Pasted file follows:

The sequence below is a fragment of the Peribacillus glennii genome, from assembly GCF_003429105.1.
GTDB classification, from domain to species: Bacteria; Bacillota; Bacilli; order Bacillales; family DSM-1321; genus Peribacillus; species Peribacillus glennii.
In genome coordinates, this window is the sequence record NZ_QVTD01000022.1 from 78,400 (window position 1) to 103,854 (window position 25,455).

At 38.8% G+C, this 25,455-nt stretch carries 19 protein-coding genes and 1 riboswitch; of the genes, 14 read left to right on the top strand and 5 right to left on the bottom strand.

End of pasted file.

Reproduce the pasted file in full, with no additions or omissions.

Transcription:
The sequence below is a fragment of the Peribacillus glennii genome, from assembly GCF_003429105.1.
GTDB classification, from domain to species: Bacteria; Bacillota; Bacilli; order Bacillales; family DSM-1321; genus Peribacillus; species Peribacillus glennii.
In genome coordinates, this window is the sequence record NZ_QVTD01000022.1 from 78,400 (window position 1) to 103,854 (window position 25,455).

At 38.8% G+C, this 25,455-nt stretch carries 19 protein-coding genes and 1 riboswitch; of the genes, 14 read left to right on the top strand and 5 right to left on the bottom strand.